We should hopefully see more efforts toward energy efficiency, efficient appliances, and standards in this area— air conditioning for example— to reduce growth in electricity demand and pressure on generation. I'd like to highlight three risks that China, the EU, and the U.S. all face in this increasingly destabilizing environment.

China, on the one hand, is the absolute renewable energy deployment champion globally, which is extraordinary. But on the other hand, China risks harming its reputation with developing countries. As climate impacts accelerate, the Global South increasingly views China as a source of destabilization rather than an ally.

Secondly, for the EU, we must accelerate decreasing our emissions. Emissions continue declining overall in the EU, even last year, facing the abrupt fallout from Russia's behavior in the energy sector, emissions continued to fall. However, the EU must hasten its emission reductions to credibly advocate for more climate ambition globally.

The United States also needs far more ambitious emission reductions, as their greenhouse gas emissions are not falling. Current U.S. efforts are vastly insufficient considering its global responsibilities.

So, what concrete actions can we take? I believe three things are crucial. First, Russia, the EU, the US, and China must be considered responsible players who accept their duties as the largest historical and current CO2 and greenhouse gas emitters. They must take reasonable measures. We must combat imported deforestation – low-hanging fruit for action. China has done admirable domestic work reforesting and protecting forests but now must address its imported deforestation impact. The EU is attempting to tackle this issue while the US lags.

Methane reduction is another vital step. Implementing COP15 biodiversity commitments represents the sole chance to preserve forests and oceans as carbon sinks. If these are lost, rebuilding them will be impossible, with severe consequences.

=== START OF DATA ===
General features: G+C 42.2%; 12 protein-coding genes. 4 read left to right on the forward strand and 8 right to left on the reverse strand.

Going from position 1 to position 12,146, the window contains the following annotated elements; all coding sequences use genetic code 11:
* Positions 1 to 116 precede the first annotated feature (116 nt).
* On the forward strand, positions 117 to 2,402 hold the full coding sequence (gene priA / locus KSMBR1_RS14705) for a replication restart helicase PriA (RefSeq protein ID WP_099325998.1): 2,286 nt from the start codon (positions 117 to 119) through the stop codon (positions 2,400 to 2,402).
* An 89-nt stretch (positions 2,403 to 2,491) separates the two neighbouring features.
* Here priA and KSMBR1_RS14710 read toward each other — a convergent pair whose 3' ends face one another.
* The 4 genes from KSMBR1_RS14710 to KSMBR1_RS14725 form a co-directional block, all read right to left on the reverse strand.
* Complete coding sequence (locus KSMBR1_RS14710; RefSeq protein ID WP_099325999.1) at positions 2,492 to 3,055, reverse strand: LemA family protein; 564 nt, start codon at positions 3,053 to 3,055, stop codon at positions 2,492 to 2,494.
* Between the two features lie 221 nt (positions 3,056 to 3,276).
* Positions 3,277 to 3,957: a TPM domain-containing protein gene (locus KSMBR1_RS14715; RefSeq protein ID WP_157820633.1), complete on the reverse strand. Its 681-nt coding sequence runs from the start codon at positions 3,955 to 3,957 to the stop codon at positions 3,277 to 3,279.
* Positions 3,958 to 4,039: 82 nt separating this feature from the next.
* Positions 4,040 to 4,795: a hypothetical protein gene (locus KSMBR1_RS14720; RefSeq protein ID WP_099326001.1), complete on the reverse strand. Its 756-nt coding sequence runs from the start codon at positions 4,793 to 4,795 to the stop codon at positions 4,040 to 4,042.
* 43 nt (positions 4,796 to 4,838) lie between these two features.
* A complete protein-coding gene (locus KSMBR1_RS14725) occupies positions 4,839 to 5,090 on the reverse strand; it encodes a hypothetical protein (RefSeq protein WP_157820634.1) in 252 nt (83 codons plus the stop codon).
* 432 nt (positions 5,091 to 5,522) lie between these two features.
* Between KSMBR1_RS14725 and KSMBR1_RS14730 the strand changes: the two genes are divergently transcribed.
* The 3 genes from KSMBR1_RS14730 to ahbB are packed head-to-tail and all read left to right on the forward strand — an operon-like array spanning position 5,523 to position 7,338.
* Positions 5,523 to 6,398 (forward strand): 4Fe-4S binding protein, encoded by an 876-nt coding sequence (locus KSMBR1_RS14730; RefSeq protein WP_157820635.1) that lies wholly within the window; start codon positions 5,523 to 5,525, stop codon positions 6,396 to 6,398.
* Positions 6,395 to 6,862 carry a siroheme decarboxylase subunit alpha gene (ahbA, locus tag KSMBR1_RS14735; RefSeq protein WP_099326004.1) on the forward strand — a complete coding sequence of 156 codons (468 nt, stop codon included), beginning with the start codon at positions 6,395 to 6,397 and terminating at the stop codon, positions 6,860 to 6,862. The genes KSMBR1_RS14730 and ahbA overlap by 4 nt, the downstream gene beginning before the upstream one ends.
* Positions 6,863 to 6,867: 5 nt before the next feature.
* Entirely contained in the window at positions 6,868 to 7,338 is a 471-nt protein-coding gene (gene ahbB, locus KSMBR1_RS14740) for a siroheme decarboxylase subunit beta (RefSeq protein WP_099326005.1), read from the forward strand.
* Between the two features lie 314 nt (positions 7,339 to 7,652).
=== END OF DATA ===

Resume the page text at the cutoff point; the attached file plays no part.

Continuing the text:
Elevating global climate finance contributions is also key. China should now provide its fair share, given its economic stature. We must fulfil and even exceed, the $100 billion annual target. This funding enables developing nations to build resilience despite inadequate levels currently.

Several other constructive actions are readily achievable:

Aviation biofuel blending mandates, already undertaken by Europe and China, should expand to the Middle East and beyond. This will incrementally raise ticket prices, but with collective participation, the burden would balance.

Global emissions and sustainability standards for metals, mining, and other carbon-intensive sectors will also help move the needle.
Phasing out fossil fuel subsidies and discussing mechanisms like carbon pricing to properly account for externalities, are powerful tools at our disposal. Carbon pricing could substantially cut emissions if implemented broadly over the next 3 years.

We must develop clear roadmaps for reducing coal-fired generation, rather than rely solely on marginal improvements. This issue warrants urgent attention.

With our remaining carbon budget nearly depleted, the next two years are decisive. China and Europe will face intensifying instability without action. Continued US-China climate cooperation is essential to break the gridlock, so recent renewals of dialogue are encouraging. I hope Europe can play a constructive role and countries move past damaging obstructionism. Our world is in a race against time - let us muster the courage and wisdom to unite behind science-based climate policies for a liveable future.